Nests nurture young language learners

As part of Aboriginal Languages Week, Luke Horton caught up with Gumbaynggirr language expert Gawa Micklo Jarrett to find out how language is being taught in schools.

A headshot of a man looking directly at the camera A headshot of a man looking directly at the camera
Image: Gawa Micklo Jarrett. Photo courtesy State Library NSW, photograph by Joy Lai.

For nearly three decades, Gawa (Uncle) Michael ‘Micklo’ Jarrett, has worked to share and teach Gumbaynggirr language.

Gawa Micklo is an Aboriginal Language and Cultural Officer and works in one of seven Aboriginal Language and Culture Nests across the state funded by the Department.

“Gumbaynggir is my second language. I started learning and teaching it in 1997 and I’ve been learning and teaching it ever since,” he said.

“As a teacher, my goal is to have every student understand and speak Gumbaynggir, particularly those students with a cultural connection to the language.”

Gawa Micklo works to educate both children and teachers about Gumbaynggir.

“One of the important things is understanding the cultural aspects of the language, the music, food, relationships and place names. Language is culture,” he said.

“When we’re teaching language, we want to try and make it fun, so there are lots of games, music, storytelling and singing. Children absorb a lot of stuff if they’re enjoying themselves.”

The ‘awakening’ of Gumbaynggirr, as Gawa Micklo calls it, started in the mid-1980s when local Elders came together to revive their language with the support of linguist Brother Steve Morelli.

The Elders shared their knowledge of the language, listened to old recordings, and analysed grammar and vocabulary to produce the first Gumbaynggirr dictionary-grammar.

The dictionary paved the way for the creation of Muurrbay Aboriginal Language and Culture Co-operative, which supports language revitalisation for the seven Aboriginal nations from the Central Coast to the North Coast of NSW.

Gawa Micklo said the foundation work done by organisations such as Muurrbay was crucial in the establishment of the first Aboriginal Language and Culture Nests in 2013.

The Department’s Executive Director, Aboriginal Outcomes and Partnerships, Karen Jones, said the Nests were bound together by a connection through an Aboriginal language.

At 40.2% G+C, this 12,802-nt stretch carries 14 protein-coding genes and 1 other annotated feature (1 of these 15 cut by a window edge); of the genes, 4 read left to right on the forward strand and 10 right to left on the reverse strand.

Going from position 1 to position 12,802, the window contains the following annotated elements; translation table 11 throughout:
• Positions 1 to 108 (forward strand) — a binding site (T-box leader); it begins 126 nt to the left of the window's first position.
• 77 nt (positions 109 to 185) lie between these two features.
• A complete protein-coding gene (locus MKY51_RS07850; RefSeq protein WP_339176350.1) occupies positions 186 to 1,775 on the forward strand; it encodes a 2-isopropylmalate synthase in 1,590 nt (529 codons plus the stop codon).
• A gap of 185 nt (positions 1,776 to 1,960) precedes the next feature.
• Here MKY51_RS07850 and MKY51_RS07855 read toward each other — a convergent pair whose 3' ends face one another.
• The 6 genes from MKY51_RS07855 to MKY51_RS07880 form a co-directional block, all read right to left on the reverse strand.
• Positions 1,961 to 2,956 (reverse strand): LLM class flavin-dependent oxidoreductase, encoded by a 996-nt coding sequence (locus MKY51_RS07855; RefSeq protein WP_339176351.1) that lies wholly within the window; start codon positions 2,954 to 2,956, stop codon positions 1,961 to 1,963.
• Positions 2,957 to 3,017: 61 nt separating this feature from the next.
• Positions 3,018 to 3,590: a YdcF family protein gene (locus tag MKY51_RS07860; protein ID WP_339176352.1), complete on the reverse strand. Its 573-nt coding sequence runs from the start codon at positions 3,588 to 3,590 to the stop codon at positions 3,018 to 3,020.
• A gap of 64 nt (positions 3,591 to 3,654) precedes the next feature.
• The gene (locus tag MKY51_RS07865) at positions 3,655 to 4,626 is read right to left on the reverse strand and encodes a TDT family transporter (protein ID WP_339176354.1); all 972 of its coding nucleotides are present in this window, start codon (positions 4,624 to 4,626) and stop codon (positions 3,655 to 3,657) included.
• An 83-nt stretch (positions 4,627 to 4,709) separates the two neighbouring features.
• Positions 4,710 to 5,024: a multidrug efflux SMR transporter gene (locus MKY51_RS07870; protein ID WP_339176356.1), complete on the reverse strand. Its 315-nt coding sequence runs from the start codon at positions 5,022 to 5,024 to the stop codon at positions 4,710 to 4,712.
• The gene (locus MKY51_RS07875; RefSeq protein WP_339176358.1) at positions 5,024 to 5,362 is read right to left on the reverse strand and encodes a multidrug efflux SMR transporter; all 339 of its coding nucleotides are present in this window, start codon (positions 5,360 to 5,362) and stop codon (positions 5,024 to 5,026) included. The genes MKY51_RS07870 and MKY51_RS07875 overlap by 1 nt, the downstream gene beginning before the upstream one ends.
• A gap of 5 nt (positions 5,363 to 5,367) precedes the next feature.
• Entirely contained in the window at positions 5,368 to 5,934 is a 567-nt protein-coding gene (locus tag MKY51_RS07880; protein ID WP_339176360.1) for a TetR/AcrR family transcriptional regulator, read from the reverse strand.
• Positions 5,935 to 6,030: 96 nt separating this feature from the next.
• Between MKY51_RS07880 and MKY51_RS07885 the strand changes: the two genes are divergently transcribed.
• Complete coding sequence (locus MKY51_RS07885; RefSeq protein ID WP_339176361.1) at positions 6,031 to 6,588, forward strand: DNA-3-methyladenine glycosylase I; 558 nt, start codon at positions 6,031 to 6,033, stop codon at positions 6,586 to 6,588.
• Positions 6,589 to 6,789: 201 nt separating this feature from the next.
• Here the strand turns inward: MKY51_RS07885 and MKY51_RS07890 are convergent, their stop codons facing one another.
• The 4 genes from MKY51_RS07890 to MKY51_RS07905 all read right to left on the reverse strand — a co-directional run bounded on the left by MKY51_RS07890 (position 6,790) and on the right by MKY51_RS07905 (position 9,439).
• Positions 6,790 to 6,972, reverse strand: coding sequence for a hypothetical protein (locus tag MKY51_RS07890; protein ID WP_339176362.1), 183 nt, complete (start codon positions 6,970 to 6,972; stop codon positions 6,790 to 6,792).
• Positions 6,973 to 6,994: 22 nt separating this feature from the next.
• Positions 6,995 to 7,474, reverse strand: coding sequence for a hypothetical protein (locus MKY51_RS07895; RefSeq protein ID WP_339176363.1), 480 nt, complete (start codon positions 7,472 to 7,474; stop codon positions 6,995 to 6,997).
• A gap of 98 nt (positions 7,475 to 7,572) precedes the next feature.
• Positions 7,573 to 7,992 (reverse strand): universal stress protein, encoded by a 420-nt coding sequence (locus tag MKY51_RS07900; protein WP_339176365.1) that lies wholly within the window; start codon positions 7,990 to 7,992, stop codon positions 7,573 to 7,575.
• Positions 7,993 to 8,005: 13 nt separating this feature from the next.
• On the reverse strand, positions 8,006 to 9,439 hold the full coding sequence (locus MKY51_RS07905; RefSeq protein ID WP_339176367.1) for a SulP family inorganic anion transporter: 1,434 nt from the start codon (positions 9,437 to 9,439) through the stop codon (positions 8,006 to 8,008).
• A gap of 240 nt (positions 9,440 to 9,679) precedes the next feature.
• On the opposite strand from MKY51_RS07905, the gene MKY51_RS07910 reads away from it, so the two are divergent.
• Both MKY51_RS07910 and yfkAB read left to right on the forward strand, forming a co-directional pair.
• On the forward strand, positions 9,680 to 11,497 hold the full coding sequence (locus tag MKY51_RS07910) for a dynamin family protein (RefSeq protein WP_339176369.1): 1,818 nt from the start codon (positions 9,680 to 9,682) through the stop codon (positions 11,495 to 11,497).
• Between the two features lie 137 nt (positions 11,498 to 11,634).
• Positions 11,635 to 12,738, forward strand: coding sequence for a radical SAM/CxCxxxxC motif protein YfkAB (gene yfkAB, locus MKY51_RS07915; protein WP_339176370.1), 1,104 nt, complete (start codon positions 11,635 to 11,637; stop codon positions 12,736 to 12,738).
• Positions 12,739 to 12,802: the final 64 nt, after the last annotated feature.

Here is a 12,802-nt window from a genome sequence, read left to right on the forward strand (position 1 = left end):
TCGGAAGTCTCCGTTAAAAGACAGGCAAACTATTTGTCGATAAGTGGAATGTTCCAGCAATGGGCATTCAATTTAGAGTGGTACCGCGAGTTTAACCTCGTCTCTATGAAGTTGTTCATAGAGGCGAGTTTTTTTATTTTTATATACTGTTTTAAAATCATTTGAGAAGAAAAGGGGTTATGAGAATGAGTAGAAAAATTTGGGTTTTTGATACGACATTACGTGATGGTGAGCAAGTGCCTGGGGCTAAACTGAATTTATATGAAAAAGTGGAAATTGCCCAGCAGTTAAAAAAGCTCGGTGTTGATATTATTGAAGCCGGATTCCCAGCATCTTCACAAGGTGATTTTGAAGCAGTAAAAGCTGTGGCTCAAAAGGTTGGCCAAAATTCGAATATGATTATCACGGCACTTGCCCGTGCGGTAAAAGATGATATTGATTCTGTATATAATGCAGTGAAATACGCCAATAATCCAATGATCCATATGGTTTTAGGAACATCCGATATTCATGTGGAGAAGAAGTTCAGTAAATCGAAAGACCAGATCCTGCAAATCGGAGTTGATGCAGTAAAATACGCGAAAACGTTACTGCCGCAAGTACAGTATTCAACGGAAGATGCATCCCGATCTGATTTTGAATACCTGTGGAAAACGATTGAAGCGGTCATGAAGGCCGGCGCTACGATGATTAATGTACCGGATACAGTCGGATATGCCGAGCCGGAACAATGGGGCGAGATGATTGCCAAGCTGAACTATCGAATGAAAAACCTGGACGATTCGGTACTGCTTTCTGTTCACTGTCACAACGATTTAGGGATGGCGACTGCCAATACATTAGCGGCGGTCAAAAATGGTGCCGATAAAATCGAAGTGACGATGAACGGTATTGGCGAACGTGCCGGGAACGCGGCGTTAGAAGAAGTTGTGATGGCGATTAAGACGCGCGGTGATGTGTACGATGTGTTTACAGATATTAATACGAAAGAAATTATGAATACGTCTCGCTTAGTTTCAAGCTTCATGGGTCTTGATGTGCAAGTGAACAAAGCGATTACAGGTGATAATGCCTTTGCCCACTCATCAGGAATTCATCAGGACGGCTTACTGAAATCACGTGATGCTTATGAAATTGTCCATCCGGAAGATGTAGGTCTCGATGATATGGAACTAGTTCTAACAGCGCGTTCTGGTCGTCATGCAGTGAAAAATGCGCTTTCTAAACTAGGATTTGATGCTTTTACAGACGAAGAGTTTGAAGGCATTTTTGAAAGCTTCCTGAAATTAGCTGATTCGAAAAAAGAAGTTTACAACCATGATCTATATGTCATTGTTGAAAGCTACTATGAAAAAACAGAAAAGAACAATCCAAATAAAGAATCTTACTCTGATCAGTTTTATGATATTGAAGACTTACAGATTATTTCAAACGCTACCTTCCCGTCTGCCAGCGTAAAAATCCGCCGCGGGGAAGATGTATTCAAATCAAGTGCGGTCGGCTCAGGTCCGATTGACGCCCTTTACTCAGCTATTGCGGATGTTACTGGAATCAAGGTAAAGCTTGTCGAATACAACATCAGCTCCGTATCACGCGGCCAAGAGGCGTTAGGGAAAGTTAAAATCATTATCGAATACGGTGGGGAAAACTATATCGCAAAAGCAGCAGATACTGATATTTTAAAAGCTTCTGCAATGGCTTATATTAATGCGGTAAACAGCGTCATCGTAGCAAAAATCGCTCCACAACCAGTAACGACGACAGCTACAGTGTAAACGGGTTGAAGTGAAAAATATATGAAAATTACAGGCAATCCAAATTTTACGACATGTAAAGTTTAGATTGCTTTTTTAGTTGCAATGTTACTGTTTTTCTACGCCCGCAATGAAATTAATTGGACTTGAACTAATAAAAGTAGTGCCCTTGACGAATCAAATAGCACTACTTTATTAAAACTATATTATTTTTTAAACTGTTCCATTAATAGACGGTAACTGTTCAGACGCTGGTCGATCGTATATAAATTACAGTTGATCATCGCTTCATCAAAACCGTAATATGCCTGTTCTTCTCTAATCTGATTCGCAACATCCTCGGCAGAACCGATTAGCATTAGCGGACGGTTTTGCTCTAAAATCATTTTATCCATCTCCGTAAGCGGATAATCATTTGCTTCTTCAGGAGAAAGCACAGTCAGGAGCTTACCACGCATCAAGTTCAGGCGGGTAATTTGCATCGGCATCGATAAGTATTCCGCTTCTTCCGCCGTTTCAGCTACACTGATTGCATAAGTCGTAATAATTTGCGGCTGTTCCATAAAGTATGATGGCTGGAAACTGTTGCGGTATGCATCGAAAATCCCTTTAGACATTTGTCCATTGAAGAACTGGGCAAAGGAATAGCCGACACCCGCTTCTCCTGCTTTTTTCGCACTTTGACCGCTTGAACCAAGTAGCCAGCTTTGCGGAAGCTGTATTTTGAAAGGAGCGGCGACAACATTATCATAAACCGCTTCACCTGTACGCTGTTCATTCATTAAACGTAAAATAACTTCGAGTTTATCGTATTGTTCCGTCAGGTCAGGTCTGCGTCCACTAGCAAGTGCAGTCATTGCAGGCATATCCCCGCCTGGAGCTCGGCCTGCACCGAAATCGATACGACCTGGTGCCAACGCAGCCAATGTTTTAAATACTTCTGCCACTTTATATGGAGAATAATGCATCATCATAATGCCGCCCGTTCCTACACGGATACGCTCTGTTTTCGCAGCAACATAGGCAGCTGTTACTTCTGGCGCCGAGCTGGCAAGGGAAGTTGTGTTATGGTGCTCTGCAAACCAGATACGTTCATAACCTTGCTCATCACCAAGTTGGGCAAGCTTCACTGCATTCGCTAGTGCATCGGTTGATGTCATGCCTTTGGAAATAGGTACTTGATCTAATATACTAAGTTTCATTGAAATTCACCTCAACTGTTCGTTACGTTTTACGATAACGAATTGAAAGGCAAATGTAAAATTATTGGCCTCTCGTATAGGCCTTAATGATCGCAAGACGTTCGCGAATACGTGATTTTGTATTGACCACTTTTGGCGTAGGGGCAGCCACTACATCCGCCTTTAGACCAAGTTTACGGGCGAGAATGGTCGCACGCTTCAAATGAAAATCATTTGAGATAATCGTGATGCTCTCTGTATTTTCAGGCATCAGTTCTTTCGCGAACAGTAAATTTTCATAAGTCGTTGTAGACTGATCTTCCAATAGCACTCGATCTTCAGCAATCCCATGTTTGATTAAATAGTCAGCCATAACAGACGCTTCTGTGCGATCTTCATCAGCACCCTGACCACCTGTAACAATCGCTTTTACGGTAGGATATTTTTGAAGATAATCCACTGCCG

“Learning an Aboriginal language creates a sense of pride for all our students, and helps strengthen cultural identity, self-esteem and resilience among Aboriginal students,” Ms Jones said.

“It also supports non-Aboriginal students to broaden their knowledge of local Aboriginal cultures and learn about the diversity across and within Aboriginal cultures.”

The Nests are part of a broader set of government priorities to revoice and revitalise critically endangered Aboriginal languages in NSW, governed by the NSW Aboriginal Languages Act 2017, the Department's Aboriginal Education Policy and its partnership agreement with the NSW Aboriginal Education Consultative Group (AECG). 

Each Nest Footprint is a designated area in which schools can access funding for localised Aboriginal language and culture lessons and every school in a Nest Footprint can access up to three hours of funded teaching, with an option to purchase additional hours.

The Department currently engages the NSW AECG to provide service delivery and support for the Nest program across seven regional language areas:

  • Bundjalung: Ballina, Bonalbo, Casino, Coraki, Evans Head, Grafton, Kyogle, Lismore, Tabulam, Tweed Heads, Woodenbong
  • Dunghutti: Kempsey, Bellbrook, South West Rocks, Crescent Head, Walcha
  • Gamilaraay/Yuwaalaraay/Yuwaalayaay: Collarenebri, Goodooga, Lightning Ridge, Walgett 
  • Gomeroi: Tamworth, Gunnedah, Werris Creek, Walhallow, Quirindi
  • Gumbaynggirr: Bellingen, Coffs Harbour, Dorrigo, Nambucca Valley, Northern Beaches, Orara, Sawtell, South Grafton, Toormina, Urunga
  • North-West Wiradjuri: Dubbo, Gilgandra, Mudgee, Narromine, Peak Hill, Trangie, Wellington
  • Paakantji: Bourke, Broken Hill, Coomealla, Menindee, Mildura, Wilcannia

The Dunghutti and Gomeroi Nests became fully fledged Nests in 2023 and there are plans for the program to expand further.

“With the extension of the services agreement with the NSW AECG, the Nest program will continue to expand to include new Satellite Nests into the future,” Ms Jones said.

Gawa Micklo will host a virtual language lesson in Gumbaynggirr via livestream from 9.30am today, Friday 27 October.

Visit the NSW Aboriginal Languages Week 2023 website to view the livestream.

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